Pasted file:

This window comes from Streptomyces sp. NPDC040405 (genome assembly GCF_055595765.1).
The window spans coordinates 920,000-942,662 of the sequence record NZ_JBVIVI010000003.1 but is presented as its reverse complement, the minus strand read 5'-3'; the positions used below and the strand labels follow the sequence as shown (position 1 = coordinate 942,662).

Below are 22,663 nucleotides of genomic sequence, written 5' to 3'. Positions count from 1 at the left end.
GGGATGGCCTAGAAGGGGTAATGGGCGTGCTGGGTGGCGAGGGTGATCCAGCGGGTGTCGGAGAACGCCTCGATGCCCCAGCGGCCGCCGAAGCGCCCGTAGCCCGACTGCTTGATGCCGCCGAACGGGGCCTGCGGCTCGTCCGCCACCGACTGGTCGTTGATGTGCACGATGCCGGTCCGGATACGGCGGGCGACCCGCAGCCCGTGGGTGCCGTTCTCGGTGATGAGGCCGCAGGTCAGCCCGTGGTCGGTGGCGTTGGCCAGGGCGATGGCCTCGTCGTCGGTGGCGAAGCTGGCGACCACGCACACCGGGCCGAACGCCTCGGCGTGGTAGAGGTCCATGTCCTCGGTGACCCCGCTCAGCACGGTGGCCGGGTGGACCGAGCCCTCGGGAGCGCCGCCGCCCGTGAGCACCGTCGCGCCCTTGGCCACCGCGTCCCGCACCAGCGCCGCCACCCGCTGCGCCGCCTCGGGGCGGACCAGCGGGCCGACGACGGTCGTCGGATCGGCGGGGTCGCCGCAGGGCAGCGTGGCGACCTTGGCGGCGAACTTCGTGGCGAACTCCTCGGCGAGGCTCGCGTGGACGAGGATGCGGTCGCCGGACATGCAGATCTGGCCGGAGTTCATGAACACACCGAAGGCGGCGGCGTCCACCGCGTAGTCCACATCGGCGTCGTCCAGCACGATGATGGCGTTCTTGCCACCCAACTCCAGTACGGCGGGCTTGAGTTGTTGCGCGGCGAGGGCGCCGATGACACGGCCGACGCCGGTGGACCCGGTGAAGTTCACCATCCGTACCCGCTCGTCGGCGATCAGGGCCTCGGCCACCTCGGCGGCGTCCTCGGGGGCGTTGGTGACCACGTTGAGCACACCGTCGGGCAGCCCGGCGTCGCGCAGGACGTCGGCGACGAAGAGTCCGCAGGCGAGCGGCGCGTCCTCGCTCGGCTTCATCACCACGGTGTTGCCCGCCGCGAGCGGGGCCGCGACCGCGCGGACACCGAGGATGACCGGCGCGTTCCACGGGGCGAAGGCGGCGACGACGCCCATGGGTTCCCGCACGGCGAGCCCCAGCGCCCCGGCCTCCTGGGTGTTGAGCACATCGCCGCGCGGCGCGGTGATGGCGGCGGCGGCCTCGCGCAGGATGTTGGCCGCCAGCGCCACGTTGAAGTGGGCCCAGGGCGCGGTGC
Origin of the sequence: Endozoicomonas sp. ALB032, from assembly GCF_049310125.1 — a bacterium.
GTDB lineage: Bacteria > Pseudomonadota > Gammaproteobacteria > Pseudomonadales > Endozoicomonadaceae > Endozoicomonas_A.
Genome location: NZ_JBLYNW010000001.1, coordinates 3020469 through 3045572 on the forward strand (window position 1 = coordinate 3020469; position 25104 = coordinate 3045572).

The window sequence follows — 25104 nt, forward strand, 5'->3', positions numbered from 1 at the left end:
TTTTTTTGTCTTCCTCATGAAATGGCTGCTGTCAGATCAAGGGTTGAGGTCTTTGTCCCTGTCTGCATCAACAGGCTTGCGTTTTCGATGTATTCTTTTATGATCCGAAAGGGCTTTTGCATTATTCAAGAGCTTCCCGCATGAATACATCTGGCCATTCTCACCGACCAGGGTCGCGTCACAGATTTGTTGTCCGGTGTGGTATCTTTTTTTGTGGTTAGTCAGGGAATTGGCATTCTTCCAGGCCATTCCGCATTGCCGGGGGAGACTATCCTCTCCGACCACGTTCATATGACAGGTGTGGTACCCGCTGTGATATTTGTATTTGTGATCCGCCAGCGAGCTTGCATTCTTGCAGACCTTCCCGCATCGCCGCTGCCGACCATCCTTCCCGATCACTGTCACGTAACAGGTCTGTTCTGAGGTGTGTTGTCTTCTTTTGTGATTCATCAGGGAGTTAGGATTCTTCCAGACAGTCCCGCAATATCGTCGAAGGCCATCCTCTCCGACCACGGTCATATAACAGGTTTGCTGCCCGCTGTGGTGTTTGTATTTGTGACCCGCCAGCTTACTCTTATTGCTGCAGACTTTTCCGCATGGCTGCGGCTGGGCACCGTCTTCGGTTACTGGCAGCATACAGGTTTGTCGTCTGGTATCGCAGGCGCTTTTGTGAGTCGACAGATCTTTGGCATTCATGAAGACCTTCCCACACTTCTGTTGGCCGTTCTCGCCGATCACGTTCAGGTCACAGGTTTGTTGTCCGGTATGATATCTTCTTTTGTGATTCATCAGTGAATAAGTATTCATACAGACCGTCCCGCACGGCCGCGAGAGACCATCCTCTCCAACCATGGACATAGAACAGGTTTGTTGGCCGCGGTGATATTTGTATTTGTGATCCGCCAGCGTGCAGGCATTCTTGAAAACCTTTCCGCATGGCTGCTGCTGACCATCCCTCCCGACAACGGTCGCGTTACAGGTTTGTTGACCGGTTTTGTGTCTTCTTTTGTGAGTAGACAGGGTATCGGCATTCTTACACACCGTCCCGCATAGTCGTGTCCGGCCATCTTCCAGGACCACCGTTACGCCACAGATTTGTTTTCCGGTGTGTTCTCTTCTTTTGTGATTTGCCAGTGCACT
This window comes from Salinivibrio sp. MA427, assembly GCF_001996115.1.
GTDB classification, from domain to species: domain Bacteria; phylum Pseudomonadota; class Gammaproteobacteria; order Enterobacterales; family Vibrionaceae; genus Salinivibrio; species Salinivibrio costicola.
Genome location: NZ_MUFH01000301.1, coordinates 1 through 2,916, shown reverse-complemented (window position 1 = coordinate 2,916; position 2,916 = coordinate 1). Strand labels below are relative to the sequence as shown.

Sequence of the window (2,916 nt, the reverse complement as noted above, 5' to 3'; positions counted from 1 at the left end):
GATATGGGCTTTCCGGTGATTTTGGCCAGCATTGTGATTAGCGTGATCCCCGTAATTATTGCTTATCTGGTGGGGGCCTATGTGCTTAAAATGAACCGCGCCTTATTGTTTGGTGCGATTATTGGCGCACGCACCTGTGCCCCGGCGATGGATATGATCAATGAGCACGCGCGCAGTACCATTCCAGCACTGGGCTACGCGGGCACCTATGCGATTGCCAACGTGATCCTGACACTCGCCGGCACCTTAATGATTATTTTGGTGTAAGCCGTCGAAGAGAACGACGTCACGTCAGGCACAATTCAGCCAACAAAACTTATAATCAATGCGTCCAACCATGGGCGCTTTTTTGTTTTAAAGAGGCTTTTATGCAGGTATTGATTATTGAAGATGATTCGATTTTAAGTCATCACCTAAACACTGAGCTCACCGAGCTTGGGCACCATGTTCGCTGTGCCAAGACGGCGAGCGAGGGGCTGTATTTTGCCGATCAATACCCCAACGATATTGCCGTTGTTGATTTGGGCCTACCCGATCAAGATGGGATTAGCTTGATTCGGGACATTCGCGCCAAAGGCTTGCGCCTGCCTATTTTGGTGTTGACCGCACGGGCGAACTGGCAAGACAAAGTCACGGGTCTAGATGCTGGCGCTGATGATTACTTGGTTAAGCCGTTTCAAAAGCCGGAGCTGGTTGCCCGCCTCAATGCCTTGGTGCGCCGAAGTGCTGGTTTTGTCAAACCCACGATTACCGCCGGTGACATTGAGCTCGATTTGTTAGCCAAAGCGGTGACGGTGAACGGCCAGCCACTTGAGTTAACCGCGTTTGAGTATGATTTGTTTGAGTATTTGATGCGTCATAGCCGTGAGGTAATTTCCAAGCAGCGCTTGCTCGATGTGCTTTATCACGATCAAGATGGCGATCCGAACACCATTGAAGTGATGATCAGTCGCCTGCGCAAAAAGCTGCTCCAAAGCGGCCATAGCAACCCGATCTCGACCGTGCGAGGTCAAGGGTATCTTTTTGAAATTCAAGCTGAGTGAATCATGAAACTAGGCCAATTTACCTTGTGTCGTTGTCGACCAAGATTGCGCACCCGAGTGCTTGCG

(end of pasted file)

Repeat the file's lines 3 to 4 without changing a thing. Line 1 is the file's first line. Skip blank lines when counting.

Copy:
Below are 22,663 nucleotides of genomic sequence, written 5' to 3'. Positions count from 1 at the left end.
GGGATGGCCTAGAAGGGGTAATGGGCGTGCTGGGTGGCGAGGGTGATCCAGCGGGTGTCGGAGAACGCCTCGATGCCCCAGCGGCCGCCGAAGCGCCCGTAGCCCGACTGCTTGATGCCGCCGAACGGGGCCTGCGGCTCGTCCGCCACCGACTGGTCGTTGATGTGCACGATGCCGGTCCGGATACGGCGGGCGACCCGCAGCCCGTGGGTGCCGTTCTCGGTGATGAGGCCGCAGGTCAGCCCGTGGTCGGTGGCGTTGGCCAGGGCGATGGCCTCGTCGTCGGTGGCGAAGCTGGCGACCACGCACACCGGGCCGAACGCCTCGGCGTGGTAGAGGTCCATGTCCTCGGTGACCCCGCTCAGCACGGTGGCCGGGTGGACCGAGCCCTCGGGAGCGCCGCCGCCCGTGAGCACCGTCGCGCCCTTGGCCACCGCGTCCCGCACCAGCGCCGCCACCCGCTGCGCCGCCTCGGGGCGGACCAGCGGGCCGACGACGGTCGTCGGATCGGCGGGGTCGCCGCAGGGCAGCGTGGCGACCTTGGCGGCGAACTTCGTGGCGAACTCCTCGGCGAGGCTCGCGTGGACGAGGATGCGGTCGCCGGACATGCAGATCTGGCCGGAGTTCATGAACACACCGAAGGCGGCGGCGTCCACCGCGTAGTCCACATCGGCGTCGTCCAGCACGATGATGGCGTTCTTGCCACCCAACTCCAGTACGGCGGGCTTGAGTTGTTGCGCGGCGAGGGCGCCGATGACACGGCCGACGCCGGTGGACCCGGTGAAGTTCACCATCCGTACCCGCTCGTCGGCGATCAGGGCCTCGGCCACCTCGGCGGCGTCCTCGGGGGCGTTGGTGACCACGTTGAGCACACCGTCGGGCAGCCCGGCGTCGCGCAGGACGTCGGCGACGAAGAGTCCGCAGGCGAGCGGCGCGTCCTCGCTCGGCTTCATCACCACGGTGTTGCCCGCCGCGAGCGGGGCCGCGACCGCGCGGACACCGAGGATGACCGGCGCGTTCCACGGGGCGAAGGCGGCGACGACGCCCATGGGTTCCCGCACGGCGAGCCCCAGCGCCCCGGCCTCCTGGGTGTTGAGCACATCGCCGCGCGGCGCGGTGATGGCGGCGGCGGCCTCGCGCAGGATGTTGGCCGCCAGCGCCACGTTGAAGTGGGCCCAGGGCGCGGTGC